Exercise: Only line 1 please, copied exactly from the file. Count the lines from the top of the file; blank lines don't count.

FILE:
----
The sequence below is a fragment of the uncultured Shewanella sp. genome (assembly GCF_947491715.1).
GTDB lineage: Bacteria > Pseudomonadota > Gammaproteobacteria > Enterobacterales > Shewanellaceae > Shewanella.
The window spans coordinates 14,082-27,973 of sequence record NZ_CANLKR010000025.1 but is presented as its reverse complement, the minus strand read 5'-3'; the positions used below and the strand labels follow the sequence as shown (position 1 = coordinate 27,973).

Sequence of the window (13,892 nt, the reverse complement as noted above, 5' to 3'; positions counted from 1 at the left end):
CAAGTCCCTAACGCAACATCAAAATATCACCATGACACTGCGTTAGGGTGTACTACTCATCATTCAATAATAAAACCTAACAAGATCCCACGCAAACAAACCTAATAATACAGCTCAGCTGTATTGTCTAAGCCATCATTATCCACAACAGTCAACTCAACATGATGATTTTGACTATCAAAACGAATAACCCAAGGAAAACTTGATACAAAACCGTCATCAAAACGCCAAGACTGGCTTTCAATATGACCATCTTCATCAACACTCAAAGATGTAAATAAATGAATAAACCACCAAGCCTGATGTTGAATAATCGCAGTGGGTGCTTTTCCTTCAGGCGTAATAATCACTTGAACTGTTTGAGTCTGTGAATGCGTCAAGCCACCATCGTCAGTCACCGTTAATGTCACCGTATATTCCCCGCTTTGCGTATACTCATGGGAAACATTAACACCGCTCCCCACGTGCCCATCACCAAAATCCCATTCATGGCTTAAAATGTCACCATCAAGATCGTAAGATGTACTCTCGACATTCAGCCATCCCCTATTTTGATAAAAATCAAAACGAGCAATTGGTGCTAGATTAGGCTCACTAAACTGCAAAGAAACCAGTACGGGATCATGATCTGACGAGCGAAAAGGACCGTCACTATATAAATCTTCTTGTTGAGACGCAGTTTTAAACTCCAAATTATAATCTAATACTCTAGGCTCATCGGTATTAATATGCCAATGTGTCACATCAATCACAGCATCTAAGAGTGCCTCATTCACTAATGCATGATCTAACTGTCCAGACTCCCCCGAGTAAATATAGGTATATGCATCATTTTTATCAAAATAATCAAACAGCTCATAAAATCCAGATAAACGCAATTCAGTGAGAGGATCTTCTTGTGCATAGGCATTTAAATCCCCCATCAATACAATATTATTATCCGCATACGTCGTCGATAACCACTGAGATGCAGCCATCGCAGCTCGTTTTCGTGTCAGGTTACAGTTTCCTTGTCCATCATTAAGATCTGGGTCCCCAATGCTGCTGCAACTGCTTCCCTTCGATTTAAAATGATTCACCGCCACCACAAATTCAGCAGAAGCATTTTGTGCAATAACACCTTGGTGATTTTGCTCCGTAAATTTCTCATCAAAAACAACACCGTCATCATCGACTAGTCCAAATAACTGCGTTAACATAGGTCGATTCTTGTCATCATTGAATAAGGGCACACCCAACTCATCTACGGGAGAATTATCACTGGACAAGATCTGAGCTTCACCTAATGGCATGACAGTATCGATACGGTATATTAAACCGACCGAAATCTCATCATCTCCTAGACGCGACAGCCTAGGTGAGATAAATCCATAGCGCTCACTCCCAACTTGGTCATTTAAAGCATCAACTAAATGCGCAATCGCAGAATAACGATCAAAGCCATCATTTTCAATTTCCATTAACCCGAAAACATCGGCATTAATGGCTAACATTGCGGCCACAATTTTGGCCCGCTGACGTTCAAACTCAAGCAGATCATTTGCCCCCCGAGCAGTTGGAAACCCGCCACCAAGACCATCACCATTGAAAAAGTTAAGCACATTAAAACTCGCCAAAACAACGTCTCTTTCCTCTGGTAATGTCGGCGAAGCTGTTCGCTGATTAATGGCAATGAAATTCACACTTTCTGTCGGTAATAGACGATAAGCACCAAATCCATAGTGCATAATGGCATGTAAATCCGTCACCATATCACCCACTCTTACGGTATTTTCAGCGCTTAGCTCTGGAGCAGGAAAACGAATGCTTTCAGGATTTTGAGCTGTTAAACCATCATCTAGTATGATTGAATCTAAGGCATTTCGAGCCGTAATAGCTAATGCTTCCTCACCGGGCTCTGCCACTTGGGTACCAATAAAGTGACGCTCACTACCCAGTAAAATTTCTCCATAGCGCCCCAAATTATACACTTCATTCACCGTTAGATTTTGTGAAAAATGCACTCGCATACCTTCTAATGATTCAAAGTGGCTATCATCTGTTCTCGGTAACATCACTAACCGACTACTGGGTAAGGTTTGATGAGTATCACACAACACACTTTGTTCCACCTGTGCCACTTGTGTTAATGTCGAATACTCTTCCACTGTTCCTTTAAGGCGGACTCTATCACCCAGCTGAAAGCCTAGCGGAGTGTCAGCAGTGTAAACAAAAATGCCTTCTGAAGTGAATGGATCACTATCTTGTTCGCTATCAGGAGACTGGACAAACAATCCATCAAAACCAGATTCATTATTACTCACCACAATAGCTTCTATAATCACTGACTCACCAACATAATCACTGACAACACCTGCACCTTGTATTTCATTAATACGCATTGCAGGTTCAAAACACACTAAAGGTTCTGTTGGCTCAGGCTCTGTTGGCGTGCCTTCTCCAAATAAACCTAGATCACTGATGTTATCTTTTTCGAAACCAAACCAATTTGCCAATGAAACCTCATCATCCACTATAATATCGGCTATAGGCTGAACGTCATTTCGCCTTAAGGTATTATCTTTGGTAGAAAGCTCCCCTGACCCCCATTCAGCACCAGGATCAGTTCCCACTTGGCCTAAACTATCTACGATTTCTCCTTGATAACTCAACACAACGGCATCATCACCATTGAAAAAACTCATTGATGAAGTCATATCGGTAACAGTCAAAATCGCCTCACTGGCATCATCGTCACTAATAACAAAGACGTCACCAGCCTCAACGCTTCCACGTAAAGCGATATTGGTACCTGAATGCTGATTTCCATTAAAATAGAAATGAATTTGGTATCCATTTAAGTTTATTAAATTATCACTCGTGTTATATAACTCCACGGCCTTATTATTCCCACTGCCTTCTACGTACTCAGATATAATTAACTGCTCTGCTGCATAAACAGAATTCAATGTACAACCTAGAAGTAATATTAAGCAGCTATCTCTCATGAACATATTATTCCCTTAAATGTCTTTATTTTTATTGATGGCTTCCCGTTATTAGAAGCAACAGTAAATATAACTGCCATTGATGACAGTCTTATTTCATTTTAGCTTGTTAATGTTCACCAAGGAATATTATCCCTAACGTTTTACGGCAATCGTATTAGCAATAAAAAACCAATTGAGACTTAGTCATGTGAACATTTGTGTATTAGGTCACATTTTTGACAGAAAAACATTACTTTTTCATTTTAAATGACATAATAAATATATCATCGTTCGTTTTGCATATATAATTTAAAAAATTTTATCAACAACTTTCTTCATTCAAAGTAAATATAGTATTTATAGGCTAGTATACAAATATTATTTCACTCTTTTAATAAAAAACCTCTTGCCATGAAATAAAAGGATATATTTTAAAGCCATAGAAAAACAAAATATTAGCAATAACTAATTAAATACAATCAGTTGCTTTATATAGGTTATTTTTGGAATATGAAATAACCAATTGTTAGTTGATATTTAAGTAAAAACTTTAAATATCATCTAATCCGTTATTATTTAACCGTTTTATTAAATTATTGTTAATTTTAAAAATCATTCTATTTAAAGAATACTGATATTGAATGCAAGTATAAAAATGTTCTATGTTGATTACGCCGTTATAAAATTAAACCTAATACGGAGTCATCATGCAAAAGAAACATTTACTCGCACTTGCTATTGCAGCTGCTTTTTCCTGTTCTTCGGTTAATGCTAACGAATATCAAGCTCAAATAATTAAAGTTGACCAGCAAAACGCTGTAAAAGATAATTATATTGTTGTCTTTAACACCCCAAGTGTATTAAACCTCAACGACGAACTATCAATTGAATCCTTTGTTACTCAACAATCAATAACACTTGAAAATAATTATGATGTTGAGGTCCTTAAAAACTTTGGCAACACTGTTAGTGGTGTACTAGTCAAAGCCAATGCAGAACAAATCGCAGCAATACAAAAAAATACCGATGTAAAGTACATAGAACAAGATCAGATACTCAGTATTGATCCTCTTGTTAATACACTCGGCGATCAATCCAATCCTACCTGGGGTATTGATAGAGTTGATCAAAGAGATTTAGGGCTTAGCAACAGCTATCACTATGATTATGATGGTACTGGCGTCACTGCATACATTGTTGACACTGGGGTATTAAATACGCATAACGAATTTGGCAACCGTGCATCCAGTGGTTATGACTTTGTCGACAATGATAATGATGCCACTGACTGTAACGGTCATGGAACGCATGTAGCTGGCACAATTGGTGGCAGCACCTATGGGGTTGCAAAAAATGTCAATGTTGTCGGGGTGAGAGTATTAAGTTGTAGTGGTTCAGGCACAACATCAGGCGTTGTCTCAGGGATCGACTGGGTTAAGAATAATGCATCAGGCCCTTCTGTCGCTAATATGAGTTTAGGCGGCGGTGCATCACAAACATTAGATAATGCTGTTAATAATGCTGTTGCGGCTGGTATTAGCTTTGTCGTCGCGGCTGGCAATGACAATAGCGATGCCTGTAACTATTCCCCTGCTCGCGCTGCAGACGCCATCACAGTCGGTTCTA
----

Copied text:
The sequence below is a fragment of the uncultured Shewanella sp. genome (assembly GCF_947491715.1).